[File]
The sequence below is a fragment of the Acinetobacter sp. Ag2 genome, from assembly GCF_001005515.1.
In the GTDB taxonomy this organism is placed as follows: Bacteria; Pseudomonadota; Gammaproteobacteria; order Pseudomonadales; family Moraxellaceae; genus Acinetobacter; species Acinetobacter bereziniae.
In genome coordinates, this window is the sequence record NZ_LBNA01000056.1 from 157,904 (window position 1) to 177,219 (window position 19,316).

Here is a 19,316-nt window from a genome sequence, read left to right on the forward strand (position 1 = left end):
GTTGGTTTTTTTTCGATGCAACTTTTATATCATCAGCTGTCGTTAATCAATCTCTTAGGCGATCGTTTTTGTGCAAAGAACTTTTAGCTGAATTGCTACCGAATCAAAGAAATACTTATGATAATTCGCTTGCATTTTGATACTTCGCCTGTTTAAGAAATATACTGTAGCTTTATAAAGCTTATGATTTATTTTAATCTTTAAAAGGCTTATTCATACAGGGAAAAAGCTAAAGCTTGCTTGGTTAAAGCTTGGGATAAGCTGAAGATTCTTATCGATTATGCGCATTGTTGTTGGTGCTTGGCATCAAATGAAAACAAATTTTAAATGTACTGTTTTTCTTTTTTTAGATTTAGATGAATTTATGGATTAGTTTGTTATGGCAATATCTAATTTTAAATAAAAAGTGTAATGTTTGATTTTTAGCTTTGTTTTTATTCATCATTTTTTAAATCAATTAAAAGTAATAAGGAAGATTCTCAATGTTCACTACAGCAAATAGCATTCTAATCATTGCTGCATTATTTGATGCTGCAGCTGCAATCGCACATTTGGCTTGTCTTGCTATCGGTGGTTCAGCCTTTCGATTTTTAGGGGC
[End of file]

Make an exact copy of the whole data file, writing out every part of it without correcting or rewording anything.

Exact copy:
The sequence below is a fragment of the Acinetobacter sp. Ag2 genome, from assembly GCF_001005515.1.
In the GTDB taxonomy this organism is placed as follows: Bacteria; Pseudomonadota; Gammaproteobacteria; order Pseudomonadales; family Moraxellaceae; genus Acinetobacter; species Acinetobacter bereziniae.
In genome coordinates, this window is the sequence record NZ_LBNA01000056.1 from 157,904 (window position 1) to 177,219 (window position 19,316).

Here is a 19,316-nt window from a genome sequence, read left to right on the forward strand (position 1 = left end):
GTTGGTTTTTTTTCGATGCAACTTTTATATCATCAGCTGTCGTTAATCAATCTCTTAGGCGATCGTTTTTGTGCAAAGAACTTTTAGCTGAATTGCTACCGAATCAAAGAAATACTTATGATAATTCGCTTGCATTTTGATACTTCGCCTGTTTAAGAAATATACTGTAGCTTTATAAAGCTTATGATTTATTTTAATCTTTAAAAGGCTTATTCATACAGGGAAAAAGCTAAAGCTTGCTTGGTTAAAGCTTGGGATAAGCTGAAGATTCTTATCGATTATGCGCATTGTTGTTGGTGCTTGGCATCAAATGAAAACAAATTTTAAATGTACTGTTTTTCTTTTTTTAGATTTAGATGAATTTATGGATTAGTTTGTTATGGCAATATCTAATTTTAAATAAAAAGTGTAATGTTTGATTTTTAGCTTTGTTTTTATTCATCATTTTTTAAATCAATTAAAAGTAATAAGGAAGATTCTCAATGTTCACTACAGCAAATAGCATTCTAATCATTGCTGCATTATTTGATGCTGCAGCTGCAATCGCACATTTGGCTTGTCTTGCTATCGGTGGTTCAGCCTTTCGATTTTTAGGGGC